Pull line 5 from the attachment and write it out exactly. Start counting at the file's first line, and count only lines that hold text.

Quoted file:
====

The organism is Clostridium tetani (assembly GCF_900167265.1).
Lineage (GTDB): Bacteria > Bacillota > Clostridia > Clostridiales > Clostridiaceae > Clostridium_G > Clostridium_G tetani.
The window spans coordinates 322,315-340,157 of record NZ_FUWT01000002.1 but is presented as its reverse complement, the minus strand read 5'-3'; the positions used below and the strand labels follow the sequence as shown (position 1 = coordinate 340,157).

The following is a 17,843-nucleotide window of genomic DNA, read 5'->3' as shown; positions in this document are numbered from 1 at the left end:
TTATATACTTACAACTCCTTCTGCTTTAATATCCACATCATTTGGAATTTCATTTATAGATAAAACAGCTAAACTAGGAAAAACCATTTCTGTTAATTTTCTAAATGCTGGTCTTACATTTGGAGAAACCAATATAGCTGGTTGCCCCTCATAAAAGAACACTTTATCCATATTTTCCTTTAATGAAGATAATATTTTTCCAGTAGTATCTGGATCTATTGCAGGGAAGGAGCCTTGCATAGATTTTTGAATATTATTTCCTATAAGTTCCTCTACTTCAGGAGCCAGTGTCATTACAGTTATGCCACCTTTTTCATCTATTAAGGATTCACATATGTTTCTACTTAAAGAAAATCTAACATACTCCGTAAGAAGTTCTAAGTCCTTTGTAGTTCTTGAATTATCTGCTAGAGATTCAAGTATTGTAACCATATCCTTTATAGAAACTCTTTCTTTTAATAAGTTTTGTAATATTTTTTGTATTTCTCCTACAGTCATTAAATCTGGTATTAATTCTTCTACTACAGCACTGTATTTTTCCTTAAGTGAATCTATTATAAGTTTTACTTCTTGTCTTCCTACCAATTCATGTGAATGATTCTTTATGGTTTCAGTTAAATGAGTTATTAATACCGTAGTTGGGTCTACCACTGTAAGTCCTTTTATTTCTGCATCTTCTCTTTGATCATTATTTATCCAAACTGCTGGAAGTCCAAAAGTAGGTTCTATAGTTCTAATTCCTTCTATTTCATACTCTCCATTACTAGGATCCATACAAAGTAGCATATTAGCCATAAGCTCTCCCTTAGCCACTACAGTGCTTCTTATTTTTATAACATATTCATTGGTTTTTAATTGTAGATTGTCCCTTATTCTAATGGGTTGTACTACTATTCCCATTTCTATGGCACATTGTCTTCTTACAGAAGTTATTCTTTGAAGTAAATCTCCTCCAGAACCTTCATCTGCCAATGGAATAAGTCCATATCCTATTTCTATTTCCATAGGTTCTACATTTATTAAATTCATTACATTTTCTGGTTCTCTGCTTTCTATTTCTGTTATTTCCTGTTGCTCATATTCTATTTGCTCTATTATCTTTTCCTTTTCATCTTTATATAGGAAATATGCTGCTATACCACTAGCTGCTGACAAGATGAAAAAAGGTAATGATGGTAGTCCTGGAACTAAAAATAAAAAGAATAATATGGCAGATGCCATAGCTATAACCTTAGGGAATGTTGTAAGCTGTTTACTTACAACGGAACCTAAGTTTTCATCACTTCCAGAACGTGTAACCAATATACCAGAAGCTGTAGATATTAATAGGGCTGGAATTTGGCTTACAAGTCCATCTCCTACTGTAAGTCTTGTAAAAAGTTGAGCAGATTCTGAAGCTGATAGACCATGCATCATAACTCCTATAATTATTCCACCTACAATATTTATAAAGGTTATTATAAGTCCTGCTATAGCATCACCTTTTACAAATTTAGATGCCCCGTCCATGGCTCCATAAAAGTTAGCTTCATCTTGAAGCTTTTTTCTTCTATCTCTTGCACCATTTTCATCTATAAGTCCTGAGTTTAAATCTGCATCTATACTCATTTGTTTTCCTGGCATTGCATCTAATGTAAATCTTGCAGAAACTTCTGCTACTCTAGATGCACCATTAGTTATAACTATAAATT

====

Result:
TTATATACTTACAACTCCTTCTGCTTTAATATCCACATCATTTGGAATTTCATTTATAGATAAAACAGCTAAACTAGGAAAAACCATTTCTGTTAATTTTCTAAATGCTGGTCTTACATTTGGAGAAACCAATATAGCTGGTTGCCCCTCATAAAAGAACACTTTATCCATATTTTCCTTTAATGAAGATAATATTTTTCCAGTAGTATCTGGATCTATTGCAGGGAAGGAGCCTTGCATAGATTTTTGAATATTATTTCCTATAAGTTCCTCTACTTCAGGAGCCAGTGTCATTACAGTTATGCCACCTTTTTCATCTATTAAGGATTCACATATGTTTCTACTTAAAGAAAATCTAACATACTCCGTAAGAAGTTCTAAGTCCTTTGTAGTTCTTGAATTATCTGCTAGAGATTCAAGTATTGTAACCATATCCTTTATAGAAACTCTTTCTTTTAATAAGTTTTGTAATATTTTTTGTATTTCTCCTACAGTCATTAAATCTGGTATTAATTCTTCTACTACAGCACTGTATTTTTCCTTAAGTGAATCTATTATAAGTTTTACTTCTTGTCTTCCTACCAATTCATGTGAATGATTCTTTATGGTTTCAGTTAAATGAGTTATTAATACCGTAGTTGGGTCTACCACTGTAAGTCCTTTTATTTCTGCATCTTCTCTTTGATCATTATTTATCCAAACTGCTGGAAGTCCAAAAGTAGGTTCTATAGTTCTAATTCCTTCTATTTCATACTCTCCATTACTAGGATCCATACAAAGTAGCATATTAGCCATAAGCTCTCCCTTAGCCACTACAGTGCTTCTTATTTTTATAACATATTCATTGGTTTTTAATTGTAGATTGTCCCTTATTCTAATGGGTTGTACTACTATTCCCATTTCTATGGCACATTGTCTTCTTACAGAAGTTATTCTTTGAAGTAAATCTCCTCCAGAACCTTCATCTGCCAATGGAATAAGTCCATATCCTATTTCTATTTCCATAGGTTCTACATTTATTAAATTCATTACATTTTCTGGTTCTCTGCTTTCTATTTCTGTTATTTCCTGTTGCTCATATTCTATTTGCTCTATTATCTTTTCCTTTTCATCTTTATATAGGAAATATGCTGCTATACCACTAGCTGCTGACAAGATGAAAAAAGGTAATGATGGTAGTCCTGGAACTAAAAATAAAAAGAATAATATGGCAGATGCCATAGCTATAACCTTAGGGAATGTTGTAAGCTGTTTACTTACAACGGAACCTAAGTTTTCATCACTTCCAGAACGTGTAACCAATATACCAGAAGCTGTAGATATTAATAGGGCTGGAATTTGGCTTACAAGTCCATCTCCTACTGTAAGTCTTGTAAAAAGTTGAGCAGATTCTGAAGCTGATAGACCATGCATCATAACTCCTATAATTATTCCACCTACAATATTTATAAAGGTTATTATAAGTCCTGCTATAGCATCACCTTTTACAAATTTAGATGCCCCGTCCATGGCTCCATAAAAGTTAGCTTCATCTTGAAGCTTTTTTCTTCTATCTCTTGCACCATTTTCATCTATAAGTCCTGAGTTTAAATCTGCATCTATACTCATTTGTTTTCCTGGCATTGCATCTAATGTAAATCTTGCAGAAACTTCTGCTACTCTAGATGCACCATTAGTTATAACTATAAATT